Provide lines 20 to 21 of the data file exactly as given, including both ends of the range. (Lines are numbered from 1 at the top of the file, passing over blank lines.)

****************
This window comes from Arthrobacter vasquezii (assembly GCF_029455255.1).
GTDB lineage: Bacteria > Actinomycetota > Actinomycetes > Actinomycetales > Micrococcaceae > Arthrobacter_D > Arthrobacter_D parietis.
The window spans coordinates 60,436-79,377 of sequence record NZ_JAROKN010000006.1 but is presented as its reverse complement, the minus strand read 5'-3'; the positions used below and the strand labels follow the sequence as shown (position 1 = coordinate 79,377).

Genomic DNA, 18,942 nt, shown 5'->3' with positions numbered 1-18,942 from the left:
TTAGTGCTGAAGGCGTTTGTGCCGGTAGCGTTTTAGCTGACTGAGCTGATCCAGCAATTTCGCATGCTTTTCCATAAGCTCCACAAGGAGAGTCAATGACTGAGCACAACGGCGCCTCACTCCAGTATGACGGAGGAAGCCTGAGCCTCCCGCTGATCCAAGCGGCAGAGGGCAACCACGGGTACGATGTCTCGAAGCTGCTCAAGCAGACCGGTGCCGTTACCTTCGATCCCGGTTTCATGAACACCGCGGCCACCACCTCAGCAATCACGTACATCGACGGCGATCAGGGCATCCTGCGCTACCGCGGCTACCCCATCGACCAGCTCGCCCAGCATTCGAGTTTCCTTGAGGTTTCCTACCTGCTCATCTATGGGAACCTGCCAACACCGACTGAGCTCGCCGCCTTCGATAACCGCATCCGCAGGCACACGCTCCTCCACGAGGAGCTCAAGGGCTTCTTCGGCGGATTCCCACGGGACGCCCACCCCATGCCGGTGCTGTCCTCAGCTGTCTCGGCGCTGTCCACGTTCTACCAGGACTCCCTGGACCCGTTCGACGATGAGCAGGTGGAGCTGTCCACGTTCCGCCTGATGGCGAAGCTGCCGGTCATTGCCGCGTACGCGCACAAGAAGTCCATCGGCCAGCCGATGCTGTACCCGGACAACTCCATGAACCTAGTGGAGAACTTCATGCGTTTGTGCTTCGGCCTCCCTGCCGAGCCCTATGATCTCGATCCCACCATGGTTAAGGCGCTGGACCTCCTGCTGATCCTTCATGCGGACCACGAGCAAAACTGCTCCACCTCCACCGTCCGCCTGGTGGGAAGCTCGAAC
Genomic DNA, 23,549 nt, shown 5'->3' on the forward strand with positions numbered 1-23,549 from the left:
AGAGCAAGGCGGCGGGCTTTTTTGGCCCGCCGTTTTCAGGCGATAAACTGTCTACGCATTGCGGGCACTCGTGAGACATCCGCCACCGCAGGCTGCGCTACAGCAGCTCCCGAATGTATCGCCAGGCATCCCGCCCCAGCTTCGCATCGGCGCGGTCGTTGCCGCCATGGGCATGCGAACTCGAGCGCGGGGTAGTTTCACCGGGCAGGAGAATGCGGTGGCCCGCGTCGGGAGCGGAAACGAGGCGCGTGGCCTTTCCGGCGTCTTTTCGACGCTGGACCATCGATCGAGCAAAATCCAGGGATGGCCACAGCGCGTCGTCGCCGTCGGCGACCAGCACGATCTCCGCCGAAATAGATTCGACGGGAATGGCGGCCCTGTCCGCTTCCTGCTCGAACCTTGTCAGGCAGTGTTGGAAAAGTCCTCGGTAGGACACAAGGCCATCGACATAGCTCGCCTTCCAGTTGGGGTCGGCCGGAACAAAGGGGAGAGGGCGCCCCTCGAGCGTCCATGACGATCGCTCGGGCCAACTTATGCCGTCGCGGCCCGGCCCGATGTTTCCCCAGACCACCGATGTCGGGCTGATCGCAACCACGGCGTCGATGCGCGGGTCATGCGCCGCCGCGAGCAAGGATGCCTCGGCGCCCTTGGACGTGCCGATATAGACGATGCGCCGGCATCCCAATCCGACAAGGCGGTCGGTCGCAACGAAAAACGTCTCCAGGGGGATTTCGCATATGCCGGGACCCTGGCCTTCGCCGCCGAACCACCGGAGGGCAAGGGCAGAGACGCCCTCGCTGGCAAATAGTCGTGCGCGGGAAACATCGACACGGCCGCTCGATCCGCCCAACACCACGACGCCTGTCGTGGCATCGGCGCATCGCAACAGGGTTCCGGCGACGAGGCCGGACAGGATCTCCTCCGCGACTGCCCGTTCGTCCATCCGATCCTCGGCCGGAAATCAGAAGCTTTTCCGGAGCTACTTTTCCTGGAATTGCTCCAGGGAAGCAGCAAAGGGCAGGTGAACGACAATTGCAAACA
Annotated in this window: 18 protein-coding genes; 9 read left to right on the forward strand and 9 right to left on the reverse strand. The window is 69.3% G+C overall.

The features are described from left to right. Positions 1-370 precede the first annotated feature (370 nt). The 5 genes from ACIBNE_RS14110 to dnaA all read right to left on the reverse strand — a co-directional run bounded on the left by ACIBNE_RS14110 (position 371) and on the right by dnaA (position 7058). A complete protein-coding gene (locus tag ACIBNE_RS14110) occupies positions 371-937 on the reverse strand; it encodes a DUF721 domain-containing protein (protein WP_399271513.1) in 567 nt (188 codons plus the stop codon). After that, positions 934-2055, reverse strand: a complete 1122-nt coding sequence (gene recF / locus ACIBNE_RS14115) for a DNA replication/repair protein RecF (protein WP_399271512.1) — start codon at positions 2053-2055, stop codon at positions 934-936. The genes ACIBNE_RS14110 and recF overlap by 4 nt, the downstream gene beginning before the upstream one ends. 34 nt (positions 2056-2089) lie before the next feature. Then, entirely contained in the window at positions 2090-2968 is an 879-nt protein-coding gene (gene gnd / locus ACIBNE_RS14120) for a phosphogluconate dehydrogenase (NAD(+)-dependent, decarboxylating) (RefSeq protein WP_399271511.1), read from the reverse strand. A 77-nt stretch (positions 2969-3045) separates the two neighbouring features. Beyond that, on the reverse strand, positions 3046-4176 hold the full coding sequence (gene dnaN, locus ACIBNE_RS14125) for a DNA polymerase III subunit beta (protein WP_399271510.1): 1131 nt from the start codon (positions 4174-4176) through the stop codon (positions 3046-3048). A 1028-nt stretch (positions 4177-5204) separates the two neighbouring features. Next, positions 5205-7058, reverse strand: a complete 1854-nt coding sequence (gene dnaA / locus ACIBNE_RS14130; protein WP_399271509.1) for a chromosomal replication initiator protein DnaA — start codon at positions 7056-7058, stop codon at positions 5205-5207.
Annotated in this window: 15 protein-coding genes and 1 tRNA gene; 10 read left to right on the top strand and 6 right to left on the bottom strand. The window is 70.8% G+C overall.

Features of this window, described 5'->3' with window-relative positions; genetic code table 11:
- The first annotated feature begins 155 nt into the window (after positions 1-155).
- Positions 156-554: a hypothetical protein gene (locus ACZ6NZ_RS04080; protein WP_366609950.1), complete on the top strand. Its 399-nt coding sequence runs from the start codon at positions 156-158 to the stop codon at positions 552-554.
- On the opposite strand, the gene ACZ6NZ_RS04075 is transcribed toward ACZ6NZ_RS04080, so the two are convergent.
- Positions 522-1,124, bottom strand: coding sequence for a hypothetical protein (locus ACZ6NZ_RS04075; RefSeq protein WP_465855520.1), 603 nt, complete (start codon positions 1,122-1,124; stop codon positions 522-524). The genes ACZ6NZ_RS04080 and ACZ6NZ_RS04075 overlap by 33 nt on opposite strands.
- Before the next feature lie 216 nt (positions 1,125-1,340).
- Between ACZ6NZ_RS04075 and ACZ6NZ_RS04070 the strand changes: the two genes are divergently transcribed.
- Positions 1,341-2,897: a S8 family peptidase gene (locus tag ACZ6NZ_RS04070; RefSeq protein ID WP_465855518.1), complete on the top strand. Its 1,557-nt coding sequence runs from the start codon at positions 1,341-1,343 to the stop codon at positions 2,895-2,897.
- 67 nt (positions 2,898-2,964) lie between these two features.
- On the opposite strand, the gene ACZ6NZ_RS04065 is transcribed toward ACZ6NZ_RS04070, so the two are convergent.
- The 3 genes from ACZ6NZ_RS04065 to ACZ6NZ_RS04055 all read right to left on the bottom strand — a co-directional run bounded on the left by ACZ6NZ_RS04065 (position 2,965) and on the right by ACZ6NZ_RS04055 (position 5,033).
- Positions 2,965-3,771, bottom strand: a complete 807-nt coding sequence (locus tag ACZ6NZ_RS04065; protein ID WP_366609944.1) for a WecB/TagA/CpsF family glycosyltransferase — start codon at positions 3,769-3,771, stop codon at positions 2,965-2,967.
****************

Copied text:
- On the opposite strand, the gene ACZ6NZ_RS04065 is transcribed toward ACZ6NZ_RS04070, so the two are convergent.
- The 3 genes from ACZ6NZ_RS04065 to ACZ6NZ_RS04055 all read right to left on the bottom strand — a co-directional run bounded on the left by ACZ6NZ_RS04065 (position 2,965) and on the right by ACZ6NZ_RS04055 (position 5,033).